Texas’s Child Safety Seat and Seatbelt Laws

Texas’s car seat laws and the penalties of a violation.

Texas requires all vehicle passengers under the age of eight to use a proper child safety seat. The child’s weight, height, and age will determine what constitutes a proper seat. This article outlines when a safety seat is required and the penalties for a violation.

Texas's Child Seat and Seatbelt Requirements

Texas’s child restraint laws apply to all passenger vehicles designed to carry less than 15 passengers. This requirement excludes for-hire vehicles, school buses, and emergency response vehicles. There are also exemptions for children riding on a hayride or in a farm field.

Less than eight. All children under eight years old must be properly secured in a child passenger safety system. This requirement can sometimes be met with a harness or booster seat depending on the seat manufacturer’s instructions. Here are some of the general age ranges for different car seats.

Birth

1

2

3

4

5

6

7

8

9

10

11

12

13+

Rear-facing

Forward-facing

Booster

Belt

Younger than 17. Passengers at least eight but less than 17 years old must wear a proper safety belt.

Penalties. Failure to properly secure a child younger than eight years old is a misdemeanor and will result in a $25 to $250 fine for the driver. The fine is $100 to $200 if the child was eight to 17 years old.

Defenses. Violators can avoid a child restraint conviction by obtaining and installing a proper child seat. However, this option is available only for drivers with no prior child restraint violations. A judge also has the option of deferring the sentence (meaning the driver won’t have to pay the fine) and requiring the driver to take a four-hour driving safety course.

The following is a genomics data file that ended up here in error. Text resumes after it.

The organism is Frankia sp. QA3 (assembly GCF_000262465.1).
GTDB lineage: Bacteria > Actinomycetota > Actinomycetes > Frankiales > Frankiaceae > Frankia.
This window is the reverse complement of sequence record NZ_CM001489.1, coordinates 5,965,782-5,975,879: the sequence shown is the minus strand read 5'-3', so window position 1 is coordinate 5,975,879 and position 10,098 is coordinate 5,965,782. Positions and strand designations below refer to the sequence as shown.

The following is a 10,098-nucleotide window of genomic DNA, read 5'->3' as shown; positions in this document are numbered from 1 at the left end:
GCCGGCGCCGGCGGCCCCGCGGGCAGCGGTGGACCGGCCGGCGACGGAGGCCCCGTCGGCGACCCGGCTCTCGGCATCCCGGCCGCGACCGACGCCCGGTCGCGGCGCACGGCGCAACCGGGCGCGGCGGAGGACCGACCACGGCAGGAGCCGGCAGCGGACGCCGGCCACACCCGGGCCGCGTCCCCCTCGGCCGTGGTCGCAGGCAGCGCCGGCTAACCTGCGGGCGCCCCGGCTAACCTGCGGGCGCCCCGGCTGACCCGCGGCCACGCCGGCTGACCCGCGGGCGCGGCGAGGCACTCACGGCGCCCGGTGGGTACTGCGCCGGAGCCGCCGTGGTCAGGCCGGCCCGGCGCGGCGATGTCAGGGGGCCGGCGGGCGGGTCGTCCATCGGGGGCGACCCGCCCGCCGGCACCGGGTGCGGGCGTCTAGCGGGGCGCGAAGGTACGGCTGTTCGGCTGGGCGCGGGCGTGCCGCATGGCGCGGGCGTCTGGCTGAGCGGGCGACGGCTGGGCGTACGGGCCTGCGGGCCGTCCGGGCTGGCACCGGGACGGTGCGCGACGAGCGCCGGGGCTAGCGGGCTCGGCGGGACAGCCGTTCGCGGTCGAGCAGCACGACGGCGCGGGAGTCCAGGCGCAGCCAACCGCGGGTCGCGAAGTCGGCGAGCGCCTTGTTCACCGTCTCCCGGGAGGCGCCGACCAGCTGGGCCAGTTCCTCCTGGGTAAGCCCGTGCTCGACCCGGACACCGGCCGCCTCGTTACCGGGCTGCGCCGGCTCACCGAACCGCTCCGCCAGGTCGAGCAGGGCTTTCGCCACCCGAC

Recommendations

While not passed into law, the Texas Department of Public Safety has issued a four-phase child passenger safety recommendation.

  • Rear-facing restraints. Children younger than one year old should be in a rear-facing seat. Children should remain rear-facing until they exceed the height or weight limits of the seat.
  • Forward-facing restraints. Children who can no longer be in a rear-facing seat should use a forward-facing seat until the size limits of that seat are exceeded.
  • Booster seats. A booster seat should be used once children outgrow their car seats and are mature enough to sit properly. Children should remain in booster seats until they can safely use an adult seatbelt.
  • Adult belts. An adult belt may be used once the lap belt crosses the thighs and hips, the child’s knees bend over the edge of the seat, and the shoulder strap crosses the chest—not neck—of the child.

More Information and Resources

For more information about child restraint systems, check the recommendations of the Center for Disease Control. It’s also a good idea to register your car seat to be notified regarding recalls.

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